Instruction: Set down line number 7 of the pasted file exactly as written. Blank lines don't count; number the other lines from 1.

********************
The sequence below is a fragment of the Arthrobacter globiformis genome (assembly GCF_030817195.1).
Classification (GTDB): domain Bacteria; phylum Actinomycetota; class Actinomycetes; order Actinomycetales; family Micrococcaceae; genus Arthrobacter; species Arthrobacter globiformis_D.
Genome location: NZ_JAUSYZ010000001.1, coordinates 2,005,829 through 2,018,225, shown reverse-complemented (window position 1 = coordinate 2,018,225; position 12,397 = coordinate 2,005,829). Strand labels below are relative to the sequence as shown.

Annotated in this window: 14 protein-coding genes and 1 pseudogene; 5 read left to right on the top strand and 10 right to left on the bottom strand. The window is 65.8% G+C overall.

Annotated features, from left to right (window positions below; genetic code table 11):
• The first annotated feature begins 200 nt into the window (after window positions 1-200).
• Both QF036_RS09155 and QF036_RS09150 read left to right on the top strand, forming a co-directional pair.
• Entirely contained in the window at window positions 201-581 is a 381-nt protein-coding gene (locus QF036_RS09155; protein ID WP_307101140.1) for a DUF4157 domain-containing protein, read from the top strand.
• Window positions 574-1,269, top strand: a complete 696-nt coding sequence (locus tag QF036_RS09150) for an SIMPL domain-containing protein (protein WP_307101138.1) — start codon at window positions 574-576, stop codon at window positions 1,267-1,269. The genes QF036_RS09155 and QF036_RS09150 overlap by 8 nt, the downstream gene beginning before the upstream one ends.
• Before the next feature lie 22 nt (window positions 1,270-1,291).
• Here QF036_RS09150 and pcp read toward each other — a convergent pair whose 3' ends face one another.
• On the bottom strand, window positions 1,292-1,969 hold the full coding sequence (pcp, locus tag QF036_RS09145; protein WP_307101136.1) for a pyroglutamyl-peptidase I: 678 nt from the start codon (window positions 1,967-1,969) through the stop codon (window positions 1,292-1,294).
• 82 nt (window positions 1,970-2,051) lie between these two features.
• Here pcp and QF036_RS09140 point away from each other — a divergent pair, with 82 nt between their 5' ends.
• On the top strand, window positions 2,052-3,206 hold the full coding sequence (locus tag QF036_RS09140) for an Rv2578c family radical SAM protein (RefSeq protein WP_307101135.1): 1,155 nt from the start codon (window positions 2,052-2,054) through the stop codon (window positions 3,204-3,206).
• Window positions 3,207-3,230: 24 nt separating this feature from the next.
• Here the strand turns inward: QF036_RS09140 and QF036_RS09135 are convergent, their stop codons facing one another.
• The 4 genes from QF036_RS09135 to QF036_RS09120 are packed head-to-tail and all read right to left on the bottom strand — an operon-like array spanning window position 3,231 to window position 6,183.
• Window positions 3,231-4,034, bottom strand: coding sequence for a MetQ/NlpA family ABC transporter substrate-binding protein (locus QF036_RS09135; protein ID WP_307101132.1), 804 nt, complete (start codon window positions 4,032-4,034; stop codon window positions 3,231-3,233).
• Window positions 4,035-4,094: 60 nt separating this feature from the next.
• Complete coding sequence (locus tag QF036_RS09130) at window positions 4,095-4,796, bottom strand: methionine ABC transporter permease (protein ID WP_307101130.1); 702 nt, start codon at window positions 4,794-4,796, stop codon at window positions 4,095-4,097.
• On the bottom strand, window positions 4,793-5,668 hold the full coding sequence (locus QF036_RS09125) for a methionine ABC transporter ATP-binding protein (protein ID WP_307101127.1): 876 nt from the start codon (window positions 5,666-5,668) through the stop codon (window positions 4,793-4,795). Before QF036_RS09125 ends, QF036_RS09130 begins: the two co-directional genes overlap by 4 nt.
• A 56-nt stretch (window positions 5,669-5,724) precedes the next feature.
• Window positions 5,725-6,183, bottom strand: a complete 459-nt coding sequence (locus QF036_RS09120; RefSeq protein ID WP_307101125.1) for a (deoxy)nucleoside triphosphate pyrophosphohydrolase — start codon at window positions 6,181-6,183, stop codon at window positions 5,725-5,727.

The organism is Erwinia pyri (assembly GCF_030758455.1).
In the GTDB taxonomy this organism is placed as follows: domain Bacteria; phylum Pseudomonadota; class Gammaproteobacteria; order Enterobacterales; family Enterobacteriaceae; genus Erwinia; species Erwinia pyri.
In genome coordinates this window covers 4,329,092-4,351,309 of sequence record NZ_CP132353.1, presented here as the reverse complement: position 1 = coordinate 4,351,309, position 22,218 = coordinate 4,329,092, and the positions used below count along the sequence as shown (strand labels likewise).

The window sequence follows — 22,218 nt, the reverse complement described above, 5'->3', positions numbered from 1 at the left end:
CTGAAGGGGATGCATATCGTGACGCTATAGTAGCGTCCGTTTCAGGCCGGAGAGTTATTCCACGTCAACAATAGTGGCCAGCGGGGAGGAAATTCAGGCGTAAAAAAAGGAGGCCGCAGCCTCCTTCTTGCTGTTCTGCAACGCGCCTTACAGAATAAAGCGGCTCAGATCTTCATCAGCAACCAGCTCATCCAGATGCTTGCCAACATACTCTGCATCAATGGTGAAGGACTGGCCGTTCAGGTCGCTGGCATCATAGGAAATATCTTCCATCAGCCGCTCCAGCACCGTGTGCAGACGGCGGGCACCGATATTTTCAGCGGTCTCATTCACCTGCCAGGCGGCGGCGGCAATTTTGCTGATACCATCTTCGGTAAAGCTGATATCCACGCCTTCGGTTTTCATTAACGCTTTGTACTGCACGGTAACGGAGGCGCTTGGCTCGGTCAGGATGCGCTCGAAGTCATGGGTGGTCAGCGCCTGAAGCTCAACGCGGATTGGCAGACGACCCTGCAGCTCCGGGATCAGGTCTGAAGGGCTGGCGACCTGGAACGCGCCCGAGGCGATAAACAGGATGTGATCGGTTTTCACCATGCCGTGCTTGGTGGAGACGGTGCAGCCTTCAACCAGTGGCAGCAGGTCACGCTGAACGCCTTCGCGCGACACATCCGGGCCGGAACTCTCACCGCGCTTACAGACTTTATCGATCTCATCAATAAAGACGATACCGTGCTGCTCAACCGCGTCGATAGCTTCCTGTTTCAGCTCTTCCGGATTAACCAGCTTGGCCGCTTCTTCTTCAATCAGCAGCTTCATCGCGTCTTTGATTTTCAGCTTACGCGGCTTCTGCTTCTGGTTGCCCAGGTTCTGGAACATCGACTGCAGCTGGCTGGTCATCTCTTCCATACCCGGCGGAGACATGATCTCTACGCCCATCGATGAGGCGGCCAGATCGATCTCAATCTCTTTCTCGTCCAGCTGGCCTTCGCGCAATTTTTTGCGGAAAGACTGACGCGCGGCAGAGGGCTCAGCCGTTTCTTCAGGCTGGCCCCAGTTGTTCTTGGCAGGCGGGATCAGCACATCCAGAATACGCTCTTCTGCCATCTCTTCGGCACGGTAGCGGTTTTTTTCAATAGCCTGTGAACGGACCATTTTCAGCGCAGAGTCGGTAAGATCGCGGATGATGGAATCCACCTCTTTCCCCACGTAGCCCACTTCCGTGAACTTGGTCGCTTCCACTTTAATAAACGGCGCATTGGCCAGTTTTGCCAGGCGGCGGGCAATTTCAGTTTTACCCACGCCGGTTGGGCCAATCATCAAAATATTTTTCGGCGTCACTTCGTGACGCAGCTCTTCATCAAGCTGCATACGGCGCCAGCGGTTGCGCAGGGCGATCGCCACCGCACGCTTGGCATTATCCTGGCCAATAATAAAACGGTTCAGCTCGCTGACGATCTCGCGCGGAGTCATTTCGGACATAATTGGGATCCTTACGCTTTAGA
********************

• Both QF036_RS09155 and QF036_RS09150 read left to right on the top strand, forming a co-directional pair.